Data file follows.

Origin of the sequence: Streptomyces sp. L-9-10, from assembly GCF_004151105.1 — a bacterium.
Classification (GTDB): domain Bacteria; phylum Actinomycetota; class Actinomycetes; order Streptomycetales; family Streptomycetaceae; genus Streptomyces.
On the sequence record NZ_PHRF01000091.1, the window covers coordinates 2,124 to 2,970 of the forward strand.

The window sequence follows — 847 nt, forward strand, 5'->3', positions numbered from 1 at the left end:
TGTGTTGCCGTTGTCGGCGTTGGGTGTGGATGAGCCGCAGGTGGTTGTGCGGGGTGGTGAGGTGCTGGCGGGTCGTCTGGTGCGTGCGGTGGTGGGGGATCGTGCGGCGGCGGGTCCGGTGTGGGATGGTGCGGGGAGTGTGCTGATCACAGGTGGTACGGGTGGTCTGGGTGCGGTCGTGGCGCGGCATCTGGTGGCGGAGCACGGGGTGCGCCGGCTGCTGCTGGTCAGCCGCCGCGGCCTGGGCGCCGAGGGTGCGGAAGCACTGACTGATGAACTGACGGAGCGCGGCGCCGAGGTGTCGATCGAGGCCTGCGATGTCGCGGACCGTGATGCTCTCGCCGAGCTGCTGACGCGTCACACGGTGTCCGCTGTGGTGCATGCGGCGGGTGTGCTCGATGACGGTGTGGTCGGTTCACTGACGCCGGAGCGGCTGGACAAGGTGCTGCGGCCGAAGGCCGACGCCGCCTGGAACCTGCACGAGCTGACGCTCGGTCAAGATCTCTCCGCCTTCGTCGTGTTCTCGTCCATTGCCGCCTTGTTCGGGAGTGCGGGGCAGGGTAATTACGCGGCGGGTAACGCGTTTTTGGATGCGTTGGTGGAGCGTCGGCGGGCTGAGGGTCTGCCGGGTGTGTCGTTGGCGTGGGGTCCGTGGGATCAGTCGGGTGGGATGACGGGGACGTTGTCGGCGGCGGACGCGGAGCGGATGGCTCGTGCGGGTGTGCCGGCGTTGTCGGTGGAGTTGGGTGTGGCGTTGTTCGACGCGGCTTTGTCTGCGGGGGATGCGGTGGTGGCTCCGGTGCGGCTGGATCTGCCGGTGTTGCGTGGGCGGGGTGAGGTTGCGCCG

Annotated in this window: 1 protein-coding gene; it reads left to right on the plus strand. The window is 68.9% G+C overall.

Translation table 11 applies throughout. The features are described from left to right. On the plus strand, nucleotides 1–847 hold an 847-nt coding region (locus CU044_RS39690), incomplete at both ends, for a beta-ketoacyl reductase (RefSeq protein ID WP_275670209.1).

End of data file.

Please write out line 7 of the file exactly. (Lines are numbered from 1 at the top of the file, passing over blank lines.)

Translation table 11 applies throughout. The features are described from left to right. On the plus strand, nucleotides 1–847 hold an 847-nt coding region (locus CU044_RS39690), incomplete at both ends, for a beta-ketoacyl reductase (RefSeq protein ID WP_275670209.1).